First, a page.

It is International Women’s Day today.
This is an incredibly important day for both men and women all over the world. The day has been observed since in the early 1900’s, a time of great expansion and turbulence in the industrialized world that saw booming population growth and the rise of radical ideologies. From the suffragettes, to equal pay and everything terrible and fantastic in-between, the day is focal point for both how far we have come, and how far we have left to go.
“Connecting Girls, Inspiring Futures” is the 2012 theme, and something that we at HTC Towers are incredibly passionate about. For those of you that don’t remember, we helped to organise a fundraising event for Janies School, in order to build a school in rural Cambodia. This allows girls the opportunity of education and a better life that they would not have otherwise had – stopping young girls being sold into a life of slavery and instead allowing them to build a future for themselves. Slavery, Human Trafficking, Sexual Exploitation, Forced Marriages. This could all be their reality.
And when I read back sentences like that, I realise how lucky I am to live in the western world, where I was not sold into slavery as a child, and where education, career aspiration and opportunity are open to me (despite some issues), as a woman.
Just how far have we come, when I have to read articles about feminism in mainstream magazines entitled “Can you vajazzle and still be a feminist?”. Yes Cosmopolitan Magazine, I’m looking at you. Does every article in the mainstream media have to combine the topic of women’s liberation, rights, feminism etc with a another topic such as sex, high heels, or indeed what we decide to do to our vaginas in order to get us to read?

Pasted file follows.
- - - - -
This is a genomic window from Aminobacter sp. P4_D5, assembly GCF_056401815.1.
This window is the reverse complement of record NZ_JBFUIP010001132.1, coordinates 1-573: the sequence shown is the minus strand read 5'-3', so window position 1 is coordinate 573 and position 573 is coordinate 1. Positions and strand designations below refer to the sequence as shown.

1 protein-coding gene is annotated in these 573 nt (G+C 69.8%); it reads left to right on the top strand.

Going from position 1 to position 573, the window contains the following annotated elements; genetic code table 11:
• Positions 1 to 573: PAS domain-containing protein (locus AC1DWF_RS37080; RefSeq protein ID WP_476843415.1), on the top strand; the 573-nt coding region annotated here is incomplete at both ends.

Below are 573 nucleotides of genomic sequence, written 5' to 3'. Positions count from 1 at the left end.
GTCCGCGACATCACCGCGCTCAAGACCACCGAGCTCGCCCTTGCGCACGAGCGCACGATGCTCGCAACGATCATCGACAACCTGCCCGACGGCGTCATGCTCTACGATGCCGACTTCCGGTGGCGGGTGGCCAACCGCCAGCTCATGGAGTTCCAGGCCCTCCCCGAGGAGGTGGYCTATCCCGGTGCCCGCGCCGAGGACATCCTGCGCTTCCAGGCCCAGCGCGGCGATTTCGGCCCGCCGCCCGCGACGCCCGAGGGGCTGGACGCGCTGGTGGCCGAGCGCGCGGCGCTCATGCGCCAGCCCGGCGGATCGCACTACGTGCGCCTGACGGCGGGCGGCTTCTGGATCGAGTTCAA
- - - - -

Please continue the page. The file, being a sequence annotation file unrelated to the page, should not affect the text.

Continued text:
Let me tell you – I am pretty intelligent, and I can take my reading on feminism without a side dose of swarovski. Cheers.
Quite frankly, I couldn’t care less whether you have a pink striped mowhawk down there, as far as I’m concerned, if you are into pubic grooming it says the sum total of zero about whether you are a feminist.
For those of you who are still with me, let me make my point absolutely clear. I enjoy fashion. I enjoy wearing lipstick. I have been known to have the occasional wax. I wouldn’t consider a vajazzle because to be honest it looks uncomfortable. I am also a feminist. I can enjoy a myriad of different pleasures in life which pertain to my looks and my body and still be a feminist – as much as this may pain dyed in the wool “hardcore activist feminists” (what ever they may look like). I wear bright lippy because I like it. I wax before holiday because I like it – not because I think men might fancy me more if I do. I am also an ambitious woman who wants to progress in my career, who enjoys watching Eastenders and has varying opinions on everything from climate change, human rights, Topshop and knickers.
None of these things individually define me, and none of these things decide whether I am a feminist or not.
I believe that if I’m happy, then you should be too. I believe in equality of opportunity for all – whether you are male or female, whether you are rich or poor and whether you like to stick crystals in your pubes. You know what is great about feminism? It is about freedom of choice.
But what I do care about is how serious we are about this equality thing. The Daily Fail still represents women in the most harsh light, and most magazines can’t write an article about an impressive woman without commenting on their looks or figure. For god’s sake I love a compliment, but if someone was to write about my career I’d be pissed if they commented first on the height of my heel. I was apoplectic when I left my last job and during the leaving speech by my boss, the one thing he singled out as defining my contribution to the organisation was that “I was glamourous”. Brilliant.
Sadly, we are still in the situation where women are not paid equally to men in the workplace, women are not represented equally in the boardroom or parliament, two women a week still die at the hands of their male partners, we still read regularly about forced marriages and the honour killings of women and around the world opportunities for women in all areas are still woefully lacking.
On this day, a day to think about women all over the world, I’d rather we discussed (and wrote about in magazines) all of these very serious issues, than quibble over whether I can do crazy stuff to my vagina.
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